The Federal Reserve said all 12 of its regional bank districts reported “elevated or increasing” price pressures during June and July amid slower economic growth.
Five of the districts indicated “a weakening or softening” in their economies and consumer spending was “sluggish or slowing” in every region, the central bank said yesterday in its economic survey, known as the Beige Book for the color of its cover.
The survey reinforced testimony by Fed Chairman Ben Bernanke to lawmakers this month indicating that risks to both growth and inflation are increasing. Central bank policymakers differ over whether to increase the benchmark interest rate or leave it unchanged.
“The most changes have come about in prices being paid by consumers and by businesses,” Philadelphia Fed President Charles Plosser said in an interview with Bloomberg Television. While most policymakers believe inflation expectations are constrained, it’s important “we act before those expectations become unhinged,” he said.
The Beige Book continues the theme of anemic growth from the June report, which noted the economy was “generally weak” in April and May. Household spending “was reported as mixed, weak or slowing in nearly all districts,” the Fed said in the current report.
High gas prices
“Everything is working against the consumer,” said Mark Zandi, chief economist and co-founder of Moody’s Economy.com. Federal tax rebate checks “were the only source of cash and now we have to worry about a weakening job market, falling housing values” and high gas and food prices.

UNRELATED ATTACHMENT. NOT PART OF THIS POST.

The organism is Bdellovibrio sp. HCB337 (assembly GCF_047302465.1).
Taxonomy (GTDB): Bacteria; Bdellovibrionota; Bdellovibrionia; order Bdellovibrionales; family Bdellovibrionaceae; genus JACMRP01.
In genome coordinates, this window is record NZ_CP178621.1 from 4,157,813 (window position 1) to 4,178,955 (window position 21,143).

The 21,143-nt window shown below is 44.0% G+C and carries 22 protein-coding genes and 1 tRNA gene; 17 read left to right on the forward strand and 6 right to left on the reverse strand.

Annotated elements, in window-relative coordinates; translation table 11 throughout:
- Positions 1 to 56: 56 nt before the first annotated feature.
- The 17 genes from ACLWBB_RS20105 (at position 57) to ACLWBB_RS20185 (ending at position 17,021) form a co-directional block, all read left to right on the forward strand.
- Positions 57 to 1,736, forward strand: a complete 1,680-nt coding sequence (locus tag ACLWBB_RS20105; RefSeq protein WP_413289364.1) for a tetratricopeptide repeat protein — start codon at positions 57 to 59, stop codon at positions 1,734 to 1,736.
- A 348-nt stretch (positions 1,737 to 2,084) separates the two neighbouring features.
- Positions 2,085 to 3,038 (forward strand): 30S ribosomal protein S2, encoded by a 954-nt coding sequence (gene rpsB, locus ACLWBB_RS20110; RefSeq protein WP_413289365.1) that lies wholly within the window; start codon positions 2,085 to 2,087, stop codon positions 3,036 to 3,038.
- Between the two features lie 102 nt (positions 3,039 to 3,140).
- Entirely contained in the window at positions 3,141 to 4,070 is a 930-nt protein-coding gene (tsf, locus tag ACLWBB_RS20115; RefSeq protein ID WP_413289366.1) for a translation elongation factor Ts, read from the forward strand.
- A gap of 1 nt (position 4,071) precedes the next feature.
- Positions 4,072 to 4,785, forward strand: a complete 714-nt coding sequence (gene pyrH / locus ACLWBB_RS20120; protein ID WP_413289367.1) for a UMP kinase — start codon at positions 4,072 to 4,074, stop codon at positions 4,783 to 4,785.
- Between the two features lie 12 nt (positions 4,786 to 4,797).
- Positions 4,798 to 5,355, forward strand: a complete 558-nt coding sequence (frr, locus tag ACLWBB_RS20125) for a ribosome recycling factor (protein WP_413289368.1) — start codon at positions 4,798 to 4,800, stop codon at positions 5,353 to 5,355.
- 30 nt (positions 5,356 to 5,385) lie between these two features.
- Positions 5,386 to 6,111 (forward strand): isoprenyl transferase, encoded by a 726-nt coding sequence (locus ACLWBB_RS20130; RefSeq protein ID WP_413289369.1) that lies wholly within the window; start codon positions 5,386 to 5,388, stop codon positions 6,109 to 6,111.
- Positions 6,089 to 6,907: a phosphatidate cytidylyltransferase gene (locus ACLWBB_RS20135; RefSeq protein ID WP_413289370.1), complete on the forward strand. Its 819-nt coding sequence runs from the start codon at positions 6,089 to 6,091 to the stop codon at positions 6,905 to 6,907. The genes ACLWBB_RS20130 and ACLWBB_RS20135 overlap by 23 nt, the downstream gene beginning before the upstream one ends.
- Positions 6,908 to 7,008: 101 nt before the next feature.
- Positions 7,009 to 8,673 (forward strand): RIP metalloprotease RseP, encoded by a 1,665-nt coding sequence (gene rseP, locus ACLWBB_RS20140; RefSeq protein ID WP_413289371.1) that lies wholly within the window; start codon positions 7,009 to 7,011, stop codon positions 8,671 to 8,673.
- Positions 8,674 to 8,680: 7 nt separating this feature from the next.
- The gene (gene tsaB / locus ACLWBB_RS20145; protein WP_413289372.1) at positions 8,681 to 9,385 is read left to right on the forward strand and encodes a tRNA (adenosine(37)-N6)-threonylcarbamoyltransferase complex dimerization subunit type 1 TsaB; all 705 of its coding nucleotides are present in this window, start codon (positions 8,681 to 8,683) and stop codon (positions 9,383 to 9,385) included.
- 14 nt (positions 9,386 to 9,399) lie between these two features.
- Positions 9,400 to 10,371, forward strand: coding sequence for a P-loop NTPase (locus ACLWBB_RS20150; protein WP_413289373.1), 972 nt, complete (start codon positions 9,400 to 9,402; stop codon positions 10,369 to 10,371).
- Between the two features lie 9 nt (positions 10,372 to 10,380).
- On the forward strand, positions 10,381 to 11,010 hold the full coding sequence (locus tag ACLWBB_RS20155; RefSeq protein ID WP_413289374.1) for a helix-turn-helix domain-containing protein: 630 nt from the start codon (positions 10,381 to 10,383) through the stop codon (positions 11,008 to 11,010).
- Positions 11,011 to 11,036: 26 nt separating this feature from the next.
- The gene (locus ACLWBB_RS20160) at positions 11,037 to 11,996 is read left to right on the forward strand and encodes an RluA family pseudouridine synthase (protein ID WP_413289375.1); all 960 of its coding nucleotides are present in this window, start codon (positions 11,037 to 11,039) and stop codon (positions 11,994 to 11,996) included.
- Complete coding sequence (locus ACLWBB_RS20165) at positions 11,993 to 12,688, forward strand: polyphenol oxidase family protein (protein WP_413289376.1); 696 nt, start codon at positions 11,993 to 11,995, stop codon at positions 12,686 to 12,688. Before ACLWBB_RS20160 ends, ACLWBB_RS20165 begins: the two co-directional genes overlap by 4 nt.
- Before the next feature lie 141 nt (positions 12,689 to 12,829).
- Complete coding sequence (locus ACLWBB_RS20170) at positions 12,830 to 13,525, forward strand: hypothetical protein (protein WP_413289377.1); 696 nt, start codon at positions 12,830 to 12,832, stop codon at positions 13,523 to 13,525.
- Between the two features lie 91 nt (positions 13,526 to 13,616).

The economy expanded at an annual rate of 1 percent in the first quarter, capping the weakest six months of growth in five years. The revised gain in gross domestic product was up from a preliminary estimate of 0.9 percent.
U.S. manufacturing “declined or remained weak in most districts,” while “demand for exports remained generally high,” the Beige Book said. Bank lending “was generally reported to be restrained.”
The anecdotal reports are included in a package of analysis and data that Fed policymakers consider when determining whether to alter the benchmark interest rate.
The Boston Fed described commercial real estate in its district as “decidedly morose,” while the Richmond bank called the Washington-area office market “bleak.” The Dallas, Cleveland and Minneapolis regions reported more vibrant growth than most other areas.
‘Not enough to act on it’
U.S. consumer prices surged 5 percent in the past year, the biggest jump since 1991, as households struggled with falling home values and the credit crunch. Spiraling expenses for food and fuel spurred the increase in June, the Labor Department said last week.
“Input prices continued to rise, particularly for fuel, other petroleum-based materials, metals, food and chemicals,” the Beige Book said. “Wage pressures were generally limited in most districts, as labor market demand was soft except for highly skilled workers and in the energy sector.”
The Fed has raised “a yellow flag out there that shows the market they’re concerned about inflation, but there’s not enough to act on it,” said Gary Schlossberg, senior economist at Wells Capital Management Inc. in San Francisco. “Markets are still emerging from the latest signs of stress and the economy is still struggling.”
— Bloomberg News